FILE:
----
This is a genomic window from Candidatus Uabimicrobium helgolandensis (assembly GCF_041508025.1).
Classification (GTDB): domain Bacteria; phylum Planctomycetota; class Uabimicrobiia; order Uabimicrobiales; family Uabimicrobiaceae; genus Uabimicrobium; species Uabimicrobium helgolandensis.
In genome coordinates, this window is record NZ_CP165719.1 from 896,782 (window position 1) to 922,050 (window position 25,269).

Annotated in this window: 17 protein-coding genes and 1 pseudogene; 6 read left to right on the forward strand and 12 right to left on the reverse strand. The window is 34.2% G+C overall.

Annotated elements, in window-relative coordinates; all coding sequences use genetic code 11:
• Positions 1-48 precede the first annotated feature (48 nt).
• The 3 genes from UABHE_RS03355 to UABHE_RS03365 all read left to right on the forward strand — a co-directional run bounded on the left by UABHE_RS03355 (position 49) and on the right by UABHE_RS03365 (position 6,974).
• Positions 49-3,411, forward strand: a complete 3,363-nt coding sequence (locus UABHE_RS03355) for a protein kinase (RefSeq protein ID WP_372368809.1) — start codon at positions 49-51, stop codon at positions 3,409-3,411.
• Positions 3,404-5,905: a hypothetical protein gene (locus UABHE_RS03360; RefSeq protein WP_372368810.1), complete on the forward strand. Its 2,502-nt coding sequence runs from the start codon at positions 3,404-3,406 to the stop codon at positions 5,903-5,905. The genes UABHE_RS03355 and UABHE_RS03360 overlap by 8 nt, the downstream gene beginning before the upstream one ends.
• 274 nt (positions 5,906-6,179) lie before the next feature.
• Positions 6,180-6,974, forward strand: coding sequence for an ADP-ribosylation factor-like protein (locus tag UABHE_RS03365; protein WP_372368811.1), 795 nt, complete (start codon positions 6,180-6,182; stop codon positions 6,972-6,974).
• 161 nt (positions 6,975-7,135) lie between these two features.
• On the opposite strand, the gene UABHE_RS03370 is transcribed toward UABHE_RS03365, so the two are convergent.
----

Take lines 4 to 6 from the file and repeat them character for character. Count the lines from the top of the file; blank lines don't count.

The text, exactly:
Annotated in this window: 17 protein-coding genes and 1 pseudogene; 6 read left to right on the forward strand and 12 right to left on the reverse strand. The window is 34.2% G+C overall.

Annotated elements, in window-relative coordinates; all coding sequences use genetic code 11:
• Positions 1-48 precede the first annotated feature (48 nt).